Determined to avoid instances of pseudo-donation and develop a lasting and meaningful product for Shirati Primary, we planned meetings with Shirati Primary to review every grueling detail necessary to construct high-quality desks. For these meetings, our American notions of professionalism included scheduling ahead of time, communicating consistently, and using organizational spreadsheets. Yet we soon found that these notions were inconsistent with Tanzanian culture. In Tanzania, meetings would spontaneously relocate from SHED to Shirati Primary and often were haphazard in organization. At first, we attempted to force the planning process our way, wrongfully exercising our power as the funders. However, we quickly realized that we were reinforcing Tanzanian stereotypes about American donors of “big money, big personalities, and data obsession.” Thus, partnership with SHED required that we adapt to their organizational culture.

Through these meetings, we determined that our main goal was to build the foundations for a carpentry business owned by SHED that could serve as a potential source of income for this non-profit. Thus, our global health summer internship transformed into lessons in wood planing (the process of smoothing wood surfaces) and metal welding. Despite our feelings of disconnect from healthcare, we came to understand the importance of our work as one of the many faces global health work.

Since Shirati Primary is a public school, our work needed to be approved by the government. As such, government officials oversaw the our project. SHED, concerned that these officials would attempt to take credit for the handiwork (funded, researched, and executed by GlobeMed with SHED), encouraged us to paint the words “DONATED BY GLOBEMED/SHED” on the side of the desks. We shied away from this idea, feeling that such a message reinforced ideas of charity as an achievement. Additionally, we dreamt of attracting the attention of the District government as potential customers to expand our impact, which fortunately came true. One day, a District official visited Shirati Primary to see our work in progress, hearing the gossip that mzungus had been working with Shirati Primary on school desks. This small visit ultimately increased the Tanzanian government’s support our project goals, and thus, laid the foundation for future collaborations.

Carpenters are sitting at the desks they built at SHED for Shirati Primary School.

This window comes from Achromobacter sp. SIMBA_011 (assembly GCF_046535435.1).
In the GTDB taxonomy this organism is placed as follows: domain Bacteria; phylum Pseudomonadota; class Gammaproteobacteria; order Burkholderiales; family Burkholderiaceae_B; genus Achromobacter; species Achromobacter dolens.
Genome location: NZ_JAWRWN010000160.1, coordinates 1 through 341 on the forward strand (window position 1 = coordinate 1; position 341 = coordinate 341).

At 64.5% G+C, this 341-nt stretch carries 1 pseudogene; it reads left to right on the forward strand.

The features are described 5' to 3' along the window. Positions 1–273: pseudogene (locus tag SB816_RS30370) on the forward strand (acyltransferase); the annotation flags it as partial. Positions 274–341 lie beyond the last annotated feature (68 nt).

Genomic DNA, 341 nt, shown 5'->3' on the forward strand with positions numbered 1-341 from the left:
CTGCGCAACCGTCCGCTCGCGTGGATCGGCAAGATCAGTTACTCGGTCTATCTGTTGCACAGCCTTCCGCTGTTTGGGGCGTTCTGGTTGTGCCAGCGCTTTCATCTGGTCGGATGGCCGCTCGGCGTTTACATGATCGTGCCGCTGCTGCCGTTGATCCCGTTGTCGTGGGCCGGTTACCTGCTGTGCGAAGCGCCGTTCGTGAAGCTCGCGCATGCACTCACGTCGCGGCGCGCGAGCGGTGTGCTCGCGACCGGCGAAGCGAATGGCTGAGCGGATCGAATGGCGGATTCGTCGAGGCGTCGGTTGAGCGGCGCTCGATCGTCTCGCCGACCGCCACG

Carpenters are sitting at the desks they built at SHED for Shirati Primary School.

The Challenges of Collaboration

Living in Shirati for 9 weeks endowed us with a new perspective on global health prejudices and donor driven culture. Often, it is easy to criticize Tanzania’s concept of time: it slows processes down, it drags work out, and it is less organized and reliable. Yet incidentally, we discovered the benefits of actually taking time to process and focus, something Americans too often forget to do. During meetings, we always had everyone’s full attention, without any distracting smartphone notifications. Carpenters would stay after meetings to discuss their plans with us, and children voluntarily stayed at school after class to hear more of our lessons. Our previous presumptions about how time should be managed exemplifies the “assumed values” that foreigners bring into global health work. Therefore, global health partners need to adapt to working within the local culture, as opposed to “fixing” their partners, or getting stuck on logistical challenges.

Working closely with a partner organization in an unfamiliar community was, at times, a true challenge. From small complications like a malfunctioning printer to larger issues like absentee taxi drivers, we accumulated an unnerving number of obstacles. However, we realized that pushing against these problems did not resolve them. Rather, we had to understand and adapt to community dynamics and in order to contribute towards the existing work of local organizations like SHED. Working through the partnership model, we strove to dismantle the traditional power dynamic of donor and recipient that often interferes with global health work.

However, in a sense, power dynamics were inevitable. On one hand, we needed SHED’s knowledge of the local community and communication tools to carry out projects, allowing the organization executives to have the final say on major project decisions. On the other hand, we were perceived as “rich” investors by certain Tanzanians. Therefore we were often granted excessive liberty to do whatever we wanted at the primary schools, which in fact made our work more difficult, as the school headmasters avoided expressing their needs clearly. We had to navigate these power dynamics with grace—at times raising our voices, and at others encouraging our partners to take the lead.

Conclusion

SHED played a crucial role in our partnership: they provided essential knowledge, cultural capability, and technical expertise. They knew which of the local carpenters were hard-working and which cheated on business deals. They provided guidance on more minute details such as  the cost of lumber and how much we should compensate carpenters for their work. Our role in the partnership was to provide an outsider perspective to promote the growth of new ideas, such as creating classroom instruction materials or establishing more partnerships between SHED and other local non-profits.

A partnership favors the voices of many. Talking and understanding to meet in the middle is the road to progress. Building respectful and constructive relationships to give a platform for all takes time and cooperation. Global health partnerships present a unique opportunity to revolutionize how we address global healthas an act of listening, deep community engagement, collaboration, and above all, a balance of power to provide a multiperspective approach to service.

References

  1. Crane J. Scrambling for Africa? Universities and global health. The Lancet. 2011 Apr 23;377(9775):1388-90.